This advisory comes after the decision by the Environmental Protection Agency (EPA) to approve higher levels of ethanol (E15 or 15% ethanol) in gasoline for use in only 2007 and newer automobiles.

Until recently, the maximum allowable limit of ethanol in gasoline was E10 or 10%. That means, all engine products in use today, with the exception of “flex-fuel” automobiles, were designed, built and warranted to run on gasoline containing no more than 10% ethanol. Use of E15 or higher ethanol blended fuels in any engine product, with the exception of a “flex-fuel” automobile, could cause performance issues, damage engines, and void the manufacturer’s warranty.

OPEI advises consumers of the following measures to protect products and prevent voided warranties:

1. Read and follow the owner’s manual. It will clearly explain what fuels can be used to ensure a properly functioning product.

2. Do not put any fuel containing more than 10% (E10) in small engine products (EPA’s decision only applies to 2007 and newer highway vehicles), unless otherwise stated.

3. Check the pump to be sure that it is dispensing E10. Some gas pumps at local gas stations may offer both E10 and E15, or have blender pumps that dispense mid-level ethanol fuels for “flex-fuel” automobiles. Higher ethanol fuel (E15) may be less expensive than regular (E10) fuel, but putting E15 into an E10 approved product could cause product failure and void its warranty.

4. Many consumers fill their vehicle gas tank and the gasoline can at the same time. Be sure that the gas can is filled only with E10 fuel.

“The Department of Energy’s (DOE) own testing has shown that putting anything other than E10 in non-road, small engines can cause performance irregularities and equipment failure,” said Kris Kiser, executive vice president at the Outdoor Power Equipment Institute. “Consumers need to understand this or they could encounter performance irregularities, increased heat and exhaust temperatures, failure or unintentional clutch engagement when using outdoor lawn and garden equipment.”

OPEI supports Congressional efforts towards energy independence and the use of biofuels, including ethanol, and manufacturers can design and build future equipment to run on specific blends. However, current equipment was not designed to run on any fuel exceeding 10% ethanol.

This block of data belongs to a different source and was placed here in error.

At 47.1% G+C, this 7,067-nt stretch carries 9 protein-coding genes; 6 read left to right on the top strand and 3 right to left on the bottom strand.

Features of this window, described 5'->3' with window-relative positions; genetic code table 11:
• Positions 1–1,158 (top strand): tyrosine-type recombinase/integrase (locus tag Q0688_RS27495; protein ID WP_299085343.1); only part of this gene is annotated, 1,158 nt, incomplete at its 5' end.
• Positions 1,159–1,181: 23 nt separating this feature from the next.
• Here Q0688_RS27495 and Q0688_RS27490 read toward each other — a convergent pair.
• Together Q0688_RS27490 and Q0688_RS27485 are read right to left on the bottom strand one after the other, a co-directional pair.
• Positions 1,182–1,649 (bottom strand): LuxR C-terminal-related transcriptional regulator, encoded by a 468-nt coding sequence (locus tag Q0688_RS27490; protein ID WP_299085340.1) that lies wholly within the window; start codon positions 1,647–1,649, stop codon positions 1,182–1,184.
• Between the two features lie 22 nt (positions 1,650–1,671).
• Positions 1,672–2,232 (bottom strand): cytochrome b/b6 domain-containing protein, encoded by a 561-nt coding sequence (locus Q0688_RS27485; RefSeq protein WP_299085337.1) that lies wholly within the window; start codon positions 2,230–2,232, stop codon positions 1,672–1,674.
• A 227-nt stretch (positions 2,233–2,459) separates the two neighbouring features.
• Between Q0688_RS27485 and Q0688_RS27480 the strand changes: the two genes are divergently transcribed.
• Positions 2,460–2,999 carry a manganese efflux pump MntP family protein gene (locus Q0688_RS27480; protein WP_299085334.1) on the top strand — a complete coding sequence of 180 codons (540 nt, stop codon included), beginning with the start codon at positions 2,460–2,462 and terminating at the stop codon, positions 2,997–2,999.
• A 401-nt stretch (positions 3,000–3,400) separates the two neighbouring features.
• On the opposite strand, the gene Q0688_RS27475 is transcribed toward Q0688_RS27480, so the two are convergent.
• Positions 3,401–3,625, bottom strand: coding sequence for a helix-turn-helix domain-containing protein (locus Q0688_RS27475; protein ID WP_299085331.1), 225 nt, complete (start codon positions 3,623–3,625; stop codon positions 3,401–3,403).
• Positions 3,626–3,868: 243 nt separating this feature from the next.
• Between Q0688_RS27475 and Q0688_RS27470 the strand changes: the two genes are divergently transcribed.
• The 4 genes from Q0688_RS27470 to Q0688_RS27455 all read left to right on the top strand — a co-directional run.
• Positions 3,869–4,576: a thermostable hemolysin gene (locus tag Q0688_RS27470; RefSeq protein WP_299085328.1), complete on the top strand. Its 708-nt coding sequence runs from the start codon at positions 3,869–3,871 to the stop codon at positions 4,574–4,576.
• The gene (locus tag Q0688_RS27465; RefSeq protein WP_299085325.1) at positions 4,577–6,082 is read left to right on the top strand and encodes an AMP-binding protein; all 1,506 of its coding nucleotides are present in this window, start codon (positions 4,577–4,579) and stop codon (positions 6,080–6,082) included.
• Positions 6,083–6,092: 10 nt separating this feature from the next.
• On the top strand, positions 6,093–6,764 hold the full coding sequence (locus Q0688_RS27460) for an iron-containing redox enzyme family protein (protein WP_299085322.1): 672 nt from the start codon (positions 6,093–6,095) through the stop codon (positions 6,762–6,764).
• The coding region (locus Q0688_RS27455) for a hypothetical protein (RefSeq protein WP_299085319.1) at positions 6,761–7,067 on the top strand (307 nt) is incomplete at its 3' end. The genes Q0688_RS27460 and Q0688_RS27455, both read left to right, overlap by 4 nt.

Bottom line, stay away from the use of the 15% blended Ethanol Fuel (E15) in your small engine and outdoor power equipment, it can only bring bad news.  So, make sure to pay attention to what fuel you are putting in your equipment and fuel cans.

[Ethanol 101: 4 main problems E10 can cause]
[Don’t Shoot The Messanger: Equipment Repair & Warranty Work]
[Biggest Factor In Engine Problems Are Fuel Related Issues]
[Outdoor Power Equipment Institute (OPEI)]

STIHL Puts Green Behind The Orange

October 4, 2010 Leave a comment

Stihl – The Road to Green is Orange

At STIHL, we invest considerable resources in making energy-efficient products that minimize our impact on the environment. We’re committed to developing powerful, fuel-efficient outdoor power equipment while using production practices that are environmentally responsible. After all, taking care of nature is the very basis of everything we do.

Over the past several years, STIHL has made significant investments in research and development to address our environmental footprint. STIHL is dedicated to developing products that are environmentally responsible. We are proud that our product line features some of the best available technologies and some of the cleanest running outdoor power equipment available today. STIHL will continue to work toward socially responsible environmental stewardship both in operation and manufacture. We are also working to increase environmental awareness in our vendors and business partners. After all, taking care of nature is the very basis of our operation.

Stihl has put together an interactive online brochure featuring “greener” outdoor power equipment products. 

Click here to open brochure: STIHL-The Road to Green is Orange

Greener Products From Stihl

Categories: STIHL

Getting Advice From STIHL Is The Only Way To Go

September 15, 2010 Leave a comment

As a dealer, we can honestly say this isn’t much of a stretch on the truth.  We see something along these lines everyday by customers who choose not to go with STIHL or other “sales people”.

The STIHL marketing department gets two thumbs up on this one.  Great commercial!

For more thoughts on the approach of how STIHL became the #1 selling brand of outdoor power equipment check out this article: STIHL in “Box Stores” – Negative Ghost Rider

STIHL Outdoor Power Equipment

Categories: STIHL

In The Field: Mobile STIHL Office

September 3, 2010 1 comment


Categories: In The Field, STIHL